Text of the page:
Rupiah Rises Most in Two Months After Fed Pledges Rate PatienceLilian Karunungan
The rupiah rose the most in two months after the Federal Reserve said it would be “patient” in its approach to raising interest rates, and on signs Bank Indonesia is propping up the currency.
The Indonesian currency climbed 0.8 percent, the most since Oct. 17, to 12,563 per dollar as of 4:14 p.m. in Jakarta, according to prices from local banks compiled by Bloomberg. The rupiah rebounded from initial losses to close stronger in the last two sessions. It fell 1.9 percent on Dec. 15 to 12,698, the weakest close since August 1998 amid a selloff in emerging-market assets.
The U.S. central bank will probably hold rates near zero through at least the first quarter, Fed Chair Janet Yellen said yesterday after a two-day meeting. Bank Indonesia was in the market to defend the rupiah yesterday and on Dec. 16, Senior Deputy Governor Mirza Adityaswara said, adding that the monetary authority would refrain from intervening when the currency strengthened beyond 12,300 per dollar.
“The FOMC statement is positive for risk,” said Gundy Cahyadi, an economist at DBS Group Holdings Ltd. in Singapore. Bank Indonesia “is going to be active just to reduce volatility. They will stick to their game plan,” he said.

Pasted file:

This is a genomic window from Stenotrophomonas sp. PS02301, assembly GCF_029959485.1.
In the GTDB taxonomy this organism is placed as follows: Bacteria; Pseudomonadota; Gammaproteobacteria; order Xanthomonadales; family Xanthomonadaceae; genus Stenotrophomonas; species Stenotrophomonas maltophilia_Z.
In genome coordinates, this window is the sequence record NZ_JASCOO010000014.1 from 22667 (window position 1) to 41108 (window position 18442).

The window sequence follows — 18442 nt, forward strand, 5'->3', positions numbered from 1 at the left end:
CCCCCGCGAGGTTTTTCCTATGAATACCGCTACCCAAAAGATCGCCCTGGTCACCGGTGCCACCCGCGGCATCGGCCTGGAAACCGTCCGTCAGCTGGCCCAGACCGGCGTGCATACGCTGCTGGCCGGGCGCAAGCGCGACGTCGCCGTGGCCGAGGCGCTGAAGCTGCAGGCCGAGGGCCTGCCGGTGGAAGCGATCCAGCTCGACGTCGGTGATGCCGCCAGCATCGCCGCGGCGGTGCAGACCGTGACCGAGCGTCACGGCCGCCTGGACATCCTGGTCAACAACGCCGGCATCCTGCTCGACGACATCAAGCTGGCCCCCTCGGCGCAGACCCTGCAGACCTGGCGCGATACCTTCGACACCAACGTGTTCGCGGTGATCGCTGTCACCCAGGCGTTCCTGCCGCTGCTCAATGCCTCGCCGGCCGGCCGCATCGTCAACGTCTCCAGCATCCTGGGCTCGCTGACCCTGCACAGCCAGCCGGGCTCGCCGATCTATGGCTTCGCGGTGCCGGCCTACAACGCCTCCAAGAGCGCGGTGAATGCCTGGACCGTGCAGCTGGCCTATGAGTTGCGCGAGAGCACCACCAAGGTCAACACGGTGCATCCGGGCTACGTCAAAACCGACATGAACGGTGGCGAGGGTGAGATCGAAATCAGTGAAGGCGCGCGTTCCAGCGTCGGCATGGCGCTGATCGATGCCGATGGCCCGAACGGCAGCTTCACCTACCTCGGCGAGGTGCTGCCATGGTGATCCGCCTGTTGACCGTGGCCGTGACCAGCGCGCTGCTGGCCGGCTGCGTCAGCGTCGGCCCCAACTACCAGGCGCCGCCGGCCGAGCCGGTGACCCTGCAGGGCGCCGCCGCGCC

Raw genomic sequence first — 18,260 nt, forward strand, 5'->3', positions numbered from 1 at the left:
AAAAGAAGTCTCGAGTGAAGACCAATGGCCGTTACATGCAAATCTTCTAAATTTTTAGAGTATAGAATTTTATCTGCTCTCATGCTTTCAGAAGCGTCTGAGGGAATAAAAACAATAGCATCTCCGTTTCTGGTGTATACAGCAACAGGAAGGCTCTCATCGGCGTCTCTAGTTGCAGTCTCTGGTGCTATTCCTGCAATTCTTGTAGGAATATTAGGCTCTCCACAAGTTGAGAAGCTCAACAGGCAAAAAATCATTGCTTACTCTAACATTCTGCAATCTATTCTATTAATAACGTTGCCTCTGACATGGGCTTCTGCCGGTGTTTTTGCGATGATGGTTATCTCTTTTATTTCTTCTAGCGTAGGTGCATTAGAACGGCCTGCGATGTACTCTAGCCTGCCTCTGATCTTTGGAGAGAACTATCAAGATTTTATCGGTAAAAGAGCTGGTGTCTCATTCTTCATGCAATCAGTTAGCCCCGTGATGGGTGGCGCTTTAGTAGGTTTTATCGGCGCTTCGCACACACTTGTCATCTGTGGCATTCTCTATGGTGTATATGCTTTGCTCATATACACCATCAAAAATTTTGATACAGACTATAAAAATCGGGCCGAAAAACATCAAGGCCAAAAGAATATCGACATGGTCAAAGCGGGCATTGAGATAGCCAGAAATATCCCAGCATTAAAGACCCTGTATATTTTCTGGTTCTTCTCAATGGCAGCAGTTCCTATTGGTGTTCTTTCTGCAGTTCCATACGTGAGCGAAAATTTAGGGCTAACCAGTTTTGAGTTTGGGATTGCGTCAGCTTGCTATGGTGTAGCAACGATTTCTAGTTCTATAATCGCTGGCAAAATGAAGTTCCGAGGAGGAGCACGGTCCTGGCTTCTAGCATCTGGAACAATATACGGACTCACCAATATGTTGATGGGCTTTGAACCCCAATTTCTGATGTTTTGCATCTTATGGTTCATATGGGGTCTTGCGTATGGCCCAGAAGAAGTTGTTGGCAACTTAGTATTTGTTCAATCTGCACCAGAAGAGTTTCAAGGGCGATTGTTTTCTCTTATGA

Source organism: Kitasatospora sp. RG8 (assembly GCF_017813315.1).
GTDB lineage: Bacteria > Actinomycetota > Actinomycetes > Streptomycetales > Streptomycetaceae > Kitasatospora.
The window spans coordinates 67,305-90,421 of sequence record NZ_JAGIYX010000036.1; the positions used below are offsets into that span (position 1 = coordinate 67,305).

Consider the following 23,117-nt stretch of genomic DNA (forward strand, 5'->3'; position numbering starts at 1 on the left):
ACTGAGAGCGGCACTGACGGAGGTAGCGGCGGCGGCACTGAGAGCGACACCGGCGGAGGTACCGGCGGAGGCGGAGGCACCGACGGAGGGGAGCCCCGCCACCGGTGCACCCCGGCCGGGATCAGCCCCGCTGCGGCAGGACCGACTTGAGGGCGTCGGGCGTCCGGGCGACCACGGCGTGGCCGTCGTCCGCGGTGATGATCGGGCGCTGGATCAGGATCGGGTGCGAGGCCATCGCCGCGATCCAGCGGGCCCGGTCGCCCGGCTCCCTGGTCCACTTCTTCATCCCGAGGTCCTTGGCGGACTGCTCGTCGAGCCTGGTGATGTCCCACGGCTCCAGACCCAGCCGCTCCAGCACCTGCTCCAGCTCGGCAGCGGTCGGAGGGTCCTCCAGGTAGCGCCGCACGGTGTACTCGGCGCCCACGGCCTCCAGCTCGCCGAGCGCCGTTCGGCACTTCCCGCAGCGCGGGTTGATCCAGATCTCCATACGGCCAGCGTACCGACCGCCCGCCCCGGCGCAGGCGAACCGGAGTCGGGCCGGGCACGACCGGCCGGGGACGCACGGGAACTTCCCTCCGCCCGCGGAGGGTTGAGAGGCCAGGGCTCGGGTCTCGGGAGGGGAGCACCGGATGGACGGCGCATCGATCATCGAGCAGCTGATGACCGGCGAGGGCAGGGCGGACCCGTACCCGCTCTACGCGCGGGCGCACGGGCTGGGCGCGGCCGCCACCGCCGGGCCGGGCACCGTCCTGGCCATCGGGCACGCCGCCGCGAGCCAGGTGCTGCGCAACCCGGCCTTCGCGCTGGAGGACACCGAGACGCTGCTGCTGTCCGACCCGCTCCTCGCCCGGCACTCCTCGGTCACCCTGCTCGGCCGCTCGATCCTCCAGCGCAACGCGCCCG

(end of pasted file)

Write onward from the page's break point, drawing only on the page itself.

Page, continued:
One-month implied volatility, a measure of expected exchange-rate swings used to price options, declined 135 basis points, or 1.35 percentage points, to 13.72 percent.
In the offshore market, one-month non-deliverable forwards rose 1.4 percent to 12,693 per dollar, according to data compiled by Bloomberg. Bank Indonesia set a fixing used to settle the contracts at 12,565, 1.2 percent stronger than yesterday.
The central bank is comfortable with a rupiah level between 11,900 and 12,300, Adityaswara said yesterday. The monetary authority said it had bought 200 billion rupiah ($16 million) of sovereign debt in the secondary market on Dec. 16 following purchases of 1.5 trillion rupiah on Dec. 15.
The yield on Indonesia’s sovereign bonds due March 2024 fell 20 basis points to 8.21 percent, according to the Inter Dealer Market Association. The yield has increased 51 basis points this month.